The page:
The Oakland Raiders believe they will be able to complete a deal with Jon Gruden to make him their next coach, according to a person familiar with the deliberations.
The Raiders fired Jack Del Rio on Sunday after completing a disappointing season in which they went 6-10 and missed the AFC playoffs.
Del Rio’s dismissal came with the possibility of landing Gruden firmly in mind, according to the person with knowledge of the situation, who spoke on the condition of anonymity because no deal with Gruden has been struck. According to that person, the negotiations could be complicated but the Raiders believe that Gruden is ready to return to coaching and that he is eager to do so with the team that he formerly coached.
ESPN, for which Gruden works as the analyst on its “Monday Night Football” broadcasts, reported Saturday that Raiders owner Mark Davis is prepared to make a lucrative offer to Gruden that could include an ownership stake in the franchise. If ownership of the Raiders is involved in Gruden’s deal, the arrangement would have to be vetted and ratified by other NFL owners. It would require the approval of at least 24 of 32 owners league-wide.
Gruden coached the Raiders between 1998 and 2001 before being sent to the Tampa Bay Buccaneers in a rare trade of an NFL coach. That swap was orchestrated by late Raiders owner Al Davis, Mark Davis’s father. Gruden won a Super Bowl title in his first season with the Buccaneers, beating the Raiders, and lasted in Tampa through the 2008 season. He has not coached since, although there has been nearly annual speculation about his prospective return. He turns 55 in August.
The Raiders can offer not only an overwhelming financial deal and the chance for Gruden to return to the franchise, but also the opportunity for him to coach a contending team with a productive quarterback, Derek Carr, that is about to make a move to Las Vegas.
ESPN announced Monday that Gruden remains scheduled to be in its broadcast booth for its telecast of this weekend’s Titans-Chiefs AFC playoff game in Kansas City.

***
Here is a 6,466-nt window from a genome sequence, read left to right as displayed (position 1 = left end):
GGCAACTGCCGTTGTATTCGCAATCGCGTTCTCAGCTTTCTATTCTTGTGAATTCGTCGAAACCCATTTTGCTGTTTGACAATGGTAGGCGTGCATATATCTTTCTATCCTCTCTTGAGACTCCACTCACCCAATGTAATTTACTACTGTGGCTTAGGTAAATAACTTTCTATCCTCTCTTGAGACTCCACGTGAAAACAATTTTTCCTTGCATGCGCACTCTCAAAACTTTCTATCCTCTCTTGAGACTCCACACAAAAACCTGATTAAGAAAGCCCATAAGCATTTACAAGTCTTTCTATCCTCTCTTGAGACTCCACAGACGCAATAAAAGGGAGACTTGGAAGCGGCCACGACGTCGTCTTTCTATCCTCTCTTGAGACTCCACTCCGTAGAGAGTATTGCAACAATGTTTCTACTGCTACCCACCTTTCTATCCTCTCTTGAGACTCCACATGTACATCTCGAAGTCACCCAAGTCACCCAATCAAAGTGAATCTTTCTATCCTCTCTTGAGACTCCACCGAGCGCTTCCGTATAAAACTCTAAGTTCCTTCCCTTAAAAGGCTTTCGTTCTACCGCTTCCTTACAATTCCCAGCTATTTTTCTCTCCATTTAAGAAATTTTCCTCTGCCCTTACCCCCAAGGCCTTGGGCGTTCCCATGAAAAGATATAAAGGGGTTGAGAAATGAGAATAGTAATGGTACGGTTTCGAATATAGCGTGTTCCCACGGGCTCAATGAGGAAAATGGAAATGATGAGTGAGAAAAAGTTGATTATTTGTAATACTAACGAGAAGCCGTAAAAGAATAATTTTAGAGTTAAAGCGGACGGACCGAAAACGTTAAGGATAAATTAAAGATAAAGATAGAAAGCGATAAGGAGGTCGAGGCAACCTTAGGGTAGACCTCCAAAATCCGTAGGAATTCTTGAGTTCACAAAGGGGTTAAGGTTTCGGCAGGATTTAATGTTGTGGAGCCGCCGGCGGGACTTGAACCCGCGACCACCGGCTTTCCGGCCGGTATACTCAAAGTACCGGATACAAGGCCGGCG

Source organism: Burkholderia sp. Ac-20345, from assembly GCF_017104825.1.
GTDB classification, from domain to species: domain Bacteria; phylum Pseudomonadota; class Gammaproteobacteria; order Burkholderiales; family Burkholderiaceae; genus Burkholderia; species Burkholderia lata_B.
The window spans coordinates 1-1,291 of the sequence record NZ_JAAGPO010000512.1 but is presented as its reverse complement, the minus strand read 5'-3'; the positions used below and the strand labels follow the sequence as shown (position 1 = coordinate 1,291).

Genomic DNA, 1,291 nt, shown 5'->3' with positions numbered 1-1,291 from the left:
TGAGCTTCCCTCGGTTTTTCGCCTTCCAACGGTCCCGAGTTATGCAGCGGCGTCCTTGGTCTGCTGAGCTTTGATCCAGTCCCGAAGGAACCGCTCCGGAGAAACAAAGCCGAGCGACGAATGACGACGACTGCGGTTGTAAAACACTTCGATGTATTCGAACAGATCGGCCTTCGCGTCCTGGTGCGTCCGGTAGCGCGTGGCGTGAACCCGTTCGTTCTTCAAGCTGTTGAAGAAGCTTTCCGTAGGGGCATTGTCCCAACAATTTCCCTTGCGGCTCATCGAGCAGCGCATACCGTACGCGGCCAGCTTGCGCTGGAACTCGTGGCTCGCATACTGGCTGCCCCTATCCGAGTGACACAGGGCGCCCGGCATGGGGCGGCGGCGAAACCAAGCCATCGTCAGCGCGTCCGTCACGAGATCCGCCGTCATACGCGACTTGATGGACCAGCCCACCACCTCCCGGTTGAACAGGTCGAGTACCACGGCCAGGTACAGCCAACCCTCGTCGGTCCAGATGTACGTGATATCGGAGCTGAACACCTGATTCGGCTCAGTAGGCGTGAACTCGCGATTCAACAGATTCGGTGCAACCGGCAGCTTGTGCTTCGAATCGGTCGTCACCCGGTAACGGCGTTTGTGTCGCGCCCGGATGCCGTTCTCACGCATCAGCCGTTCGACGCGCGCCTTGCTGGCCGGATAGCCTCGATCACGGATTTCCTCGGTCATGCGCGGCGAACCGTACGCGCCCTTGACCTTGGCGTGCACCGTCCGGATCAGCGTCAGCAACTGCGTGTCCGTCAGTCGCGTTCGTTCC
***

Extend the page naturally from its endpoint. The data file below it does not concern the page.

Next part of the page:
Gruden reportedly has begun lining up a prospective coaching staff. Some within the league believe it’s possible that his defensive coordinator will be Paul Guenther, the widely respected defensive coordinator of the Cincinnati Bengals. But Guenther also could be a head coaching candidate in Cincinnati if Marvin Lewis does not remain in the Bengals job.
Mark Davis and the Raiders will have to deal with the fact that Gruden has considered other jobs in previous years without actually taking one of them. He was linked in recent weeks to a possible return to Tampa. But the Buccaneers told their current coach, Dirk Koetter, that they will retain him, prompting speculation that Gruden chose the Raiders over the Buccaneers.
Another complicating factor for the Raiders is the Rooney Rule, which requires each NFL team with a head coaching vacancy to interview at least one minority candidate. The Raiders must comply with the rule, even amid the widespread belief that they already have settled on Gruden as their coach, or face disciplinary measures by the league.
In 2003, former NFL commissioner Paul Tagliabue fined Matt Millen, then the president of the Detroit Lions, $200,000 for failing to interview a minority candidate before hiring Steve Mariucci as the team’s coach. Tagliabue told NFL owners during a meeting that year that any future violation of the rule could result in a fine of $500,000 or more for conduct detrimental to the league.
Millen said when he hired Mariucci that he’d attempted to interview minority candidates but they had declined to interview for the job because they believed it was certain that Mariucci would be hired.
Tagliabue wrote to Millen when assessing the fine: “While certain of the difficulties that you encountered in seeking to schedule interviews with minority candidates were beyond your control, you did not take sufficient steps to satisfy the commitment that you had made.”